Standing off third base after tripling, Mark Koenig had a pretty good view of Babe Ruth's 60th homer 60 years ago.
"It was a long homer to right, just like a lot of his homers, a long, lofty shot off Tom Zachary, an old left-hander with Washington," recalls Koenig, the last surviving starter from the 1927 New York Yankees.
Taking a trip down memory lane with Koenig, 83, is a rare look into the clubhouse of Murderers' Row and a train ride around the American League of the Roaring '20s filled with beer and poker, high jinks and women.
He was a singles hitter on a team of power, a second-year shortstop who drank with the Sultan of Swat, played cards with him and brawled with him. They dressed next to each other in the locker room and slept across from each other on the team train until they had "a little altercation" midway through the 1927 season and Manager Miller Huggins moved Koenig to another berth.
Koenig says the spat began when Ruth accused him of not trying for a high throw "20 feet over my head" from second baseman Tony Lazzeri during an exhibition in Baltimore.
Koenig: "Ruth started in yelling at me, then I waited until it was quiet and called him every name I could think of."
Koenig says he was picking up his bat in front of the dugout after the inning when Ruth grabbed him from behind and shoved him down the stairs.
"We wrestled for a minute or so until the other guys stopped it.," he says. "I didn't talk to Ruth until we cinched the pennant in St. Louis. We shook hands and it was OK. It was silly."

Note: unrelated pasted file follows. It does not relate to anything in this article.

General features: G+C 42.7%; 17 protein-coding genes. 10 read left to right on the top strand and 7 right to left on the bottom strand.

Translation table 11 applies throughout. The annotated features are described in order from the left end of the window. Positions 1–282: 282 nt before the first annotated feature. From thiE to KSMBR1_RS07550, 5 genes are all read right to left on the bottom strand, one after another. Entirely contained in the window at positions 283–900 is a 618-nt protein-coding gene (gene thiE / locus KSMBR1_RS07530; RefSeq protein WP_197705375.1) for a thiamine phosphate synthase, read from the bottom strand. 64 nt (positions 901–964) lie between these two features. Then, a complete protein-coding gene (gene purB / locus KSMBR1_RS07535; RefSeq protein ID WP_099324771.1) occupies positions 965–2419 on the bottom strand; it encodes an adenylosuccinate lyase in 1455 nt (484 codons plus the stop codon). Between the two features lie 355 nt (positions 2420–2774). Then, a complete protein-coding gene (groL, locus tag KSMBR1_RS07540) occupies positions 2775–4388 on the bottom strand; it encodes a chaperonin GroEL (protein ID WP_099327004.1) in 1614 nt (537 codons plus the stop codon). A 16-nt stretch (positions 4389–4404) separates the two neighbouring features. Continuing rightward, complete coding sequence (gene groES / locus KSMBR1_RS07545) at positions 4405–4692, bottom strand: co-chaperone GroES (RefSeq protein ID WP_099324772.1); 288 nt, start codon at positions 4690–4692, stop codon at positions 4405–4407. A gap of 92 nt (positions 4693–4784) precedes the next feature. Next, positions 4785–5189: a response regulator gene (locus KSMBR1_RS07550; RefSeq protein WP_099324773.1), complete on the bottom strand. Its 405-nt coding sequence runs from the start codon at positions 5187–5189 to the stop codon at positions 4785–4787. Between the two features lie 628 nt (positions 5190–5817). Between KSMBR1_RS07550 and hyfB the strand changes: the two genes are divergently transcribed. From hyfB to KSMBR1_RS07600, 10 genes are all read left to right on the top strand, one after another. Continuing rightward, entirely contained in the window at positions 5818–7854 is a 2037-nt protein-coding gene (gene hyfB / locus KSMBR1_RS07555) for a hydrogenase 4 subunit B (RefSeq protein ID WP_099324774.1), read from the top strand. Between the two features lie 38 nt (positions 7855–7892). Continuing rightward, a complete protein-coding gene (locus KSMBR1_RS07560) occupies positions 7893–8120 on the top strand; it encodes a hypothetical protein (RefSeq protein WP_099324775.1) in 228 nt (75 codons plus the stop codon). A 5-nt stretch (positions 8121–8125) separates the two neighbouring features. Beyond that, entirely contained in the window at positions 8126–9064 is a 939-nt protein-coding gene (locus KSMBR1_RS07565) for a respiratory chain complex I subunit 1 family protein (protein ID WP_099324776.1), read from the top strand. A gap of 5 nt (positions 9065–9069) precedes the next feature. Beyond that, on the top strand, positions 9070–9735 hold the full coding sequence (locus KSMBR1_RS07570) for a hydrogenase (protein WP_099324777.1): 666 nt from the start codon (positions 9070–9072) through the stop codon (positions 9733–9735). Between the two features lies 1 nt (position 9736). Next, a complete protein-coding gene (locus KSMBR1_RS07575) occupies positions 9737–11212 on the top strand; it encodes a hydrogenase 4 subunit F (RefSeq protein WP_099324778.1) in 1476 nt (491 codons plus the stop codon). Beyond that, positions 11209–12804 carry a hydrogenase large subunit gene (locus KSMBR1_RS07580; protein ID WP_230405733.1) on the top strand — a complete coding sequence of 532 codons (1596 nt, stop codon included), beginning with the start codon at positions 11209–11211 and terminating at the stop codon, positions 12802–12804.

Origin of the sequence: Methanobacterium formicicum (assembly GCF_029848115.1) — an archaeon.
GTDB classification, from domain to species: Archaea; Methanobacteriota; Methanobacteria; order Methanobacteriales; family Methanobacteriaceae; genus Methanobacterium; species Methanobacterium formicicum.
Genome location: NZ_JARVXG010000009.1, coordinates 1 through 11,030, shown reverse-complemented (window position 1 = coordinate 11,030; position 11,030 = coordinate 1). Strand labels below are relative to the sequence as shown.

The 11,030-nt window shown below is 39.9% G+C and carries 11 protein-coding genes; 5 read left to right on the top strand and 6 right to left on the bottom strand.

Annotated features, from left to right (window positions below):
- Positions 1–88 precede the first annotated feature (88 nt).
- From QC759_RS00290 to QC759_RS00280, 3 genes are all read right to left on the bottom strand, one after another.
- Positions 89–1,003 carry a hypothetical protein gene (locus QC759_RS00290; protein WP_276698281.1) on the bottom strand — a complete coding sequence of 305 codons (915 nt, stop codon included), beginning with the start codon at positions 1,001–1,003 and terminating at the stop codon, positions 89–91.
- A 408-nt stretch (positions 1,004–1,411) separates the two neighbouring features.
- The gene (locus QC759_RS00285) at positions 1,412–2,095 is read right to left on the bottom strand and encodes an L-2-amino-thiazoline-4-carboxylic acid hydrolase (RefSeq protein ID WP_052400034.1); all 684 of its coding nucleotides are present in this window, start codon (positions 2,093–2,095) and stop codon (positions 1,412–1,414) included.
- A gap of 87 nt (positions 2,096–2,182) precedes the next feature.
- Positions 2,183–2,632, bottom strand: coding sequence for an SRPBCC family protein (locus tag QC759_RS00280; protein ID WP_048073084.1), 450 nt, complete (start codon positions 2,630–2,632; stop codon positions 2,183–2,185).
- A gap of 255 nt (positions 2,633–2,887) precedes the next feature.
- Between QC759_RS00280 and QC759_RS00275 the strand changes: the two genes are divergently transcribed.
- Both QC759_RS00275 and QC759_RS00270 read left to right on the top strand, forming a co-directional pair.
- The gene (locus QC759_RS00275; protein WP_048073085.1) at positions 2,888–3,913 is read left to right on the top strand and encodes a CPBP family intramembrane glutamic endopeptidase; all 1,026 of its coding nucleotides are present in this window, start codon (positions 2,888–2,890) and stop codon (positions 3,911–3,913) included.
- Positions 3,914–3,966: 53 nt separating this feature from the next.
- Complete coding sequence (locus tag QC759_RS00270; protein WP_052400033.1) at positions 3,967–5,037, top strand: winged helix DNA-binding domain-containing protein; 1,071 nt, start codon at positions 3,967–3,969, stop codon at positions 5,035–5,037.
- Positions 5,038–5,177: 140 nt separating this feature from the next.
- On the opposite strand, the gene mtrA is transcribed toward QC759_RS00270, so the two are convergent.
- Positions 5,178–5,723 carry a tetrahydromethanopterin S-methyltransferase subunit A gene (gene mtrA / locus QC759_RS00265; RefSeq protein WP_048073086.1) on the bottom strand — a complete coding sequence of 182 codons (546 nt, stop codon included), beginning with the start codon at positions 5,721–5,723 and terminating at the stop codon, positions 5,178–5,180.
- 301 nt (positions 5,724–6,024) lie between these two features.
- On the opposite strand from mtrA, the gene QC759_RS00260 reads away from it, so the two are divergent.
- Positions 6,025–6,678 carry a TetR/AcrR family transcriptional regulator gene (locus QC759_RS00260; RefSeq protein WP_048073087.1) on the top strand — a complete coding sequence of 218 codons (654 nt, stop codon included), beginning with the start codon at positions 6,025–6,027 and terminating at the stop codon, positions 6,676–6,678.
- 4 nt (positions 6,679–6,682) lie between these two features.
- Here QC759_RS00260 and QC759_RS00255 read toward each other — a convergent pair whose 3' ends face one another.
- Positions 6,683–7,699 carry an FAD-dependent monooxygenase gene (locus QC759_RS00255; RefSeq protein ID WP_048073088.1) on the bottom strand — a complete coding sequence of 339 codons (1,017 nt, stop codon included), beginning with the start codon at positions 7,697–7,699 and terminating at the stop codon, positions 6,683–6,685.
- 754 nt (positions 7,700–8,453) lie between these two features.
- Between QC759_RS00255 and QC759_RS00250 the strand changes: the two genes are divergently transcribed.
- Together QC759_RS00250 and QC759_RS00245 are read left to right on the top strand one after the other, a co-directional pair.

In the World Series, Koenig ledthe Yankees with 9-for-18 hitting as they swept the Pittsburgh Pirates four straight.
"We had them beat before we even started," Koenig says. "We beat them when they were sitting in the stands during batting practice, watching Ruth and Gehrig hit balls over the fence."
Koenig's hitting also atoned for his fielding in the 1926 World Series, when he booted a double-play ball in the seventh game to help St. Louis win.
There were no champagne-dousing celebrations in those days, no mobs of reporters and photographers in the locker room, either for Ruth's record-breaking homer or for a World Series victory.
After games at Yankee Stadium, the players and some writers often gathered at a second-floor piano bar one of Ruth's friends had in Passaic, N.J., drinking pitchers of beer around a long table despite Prohibition.
Koenig sits now at his dining room table drinking "a little tipple," a glass of whiskey and cola, at 10:30 a.m., and the stories roll about Ruth, Lou Gehrig, Earle Combs, Bob Meusel, Lazzeri and Huggins.
Empty bottles, full ashtrays and a bent deck of cards, evidence of a good night of poker with friends, are scattered in the kitchen of his handsome home near adventure author Jack London's house in the heart of the wine country.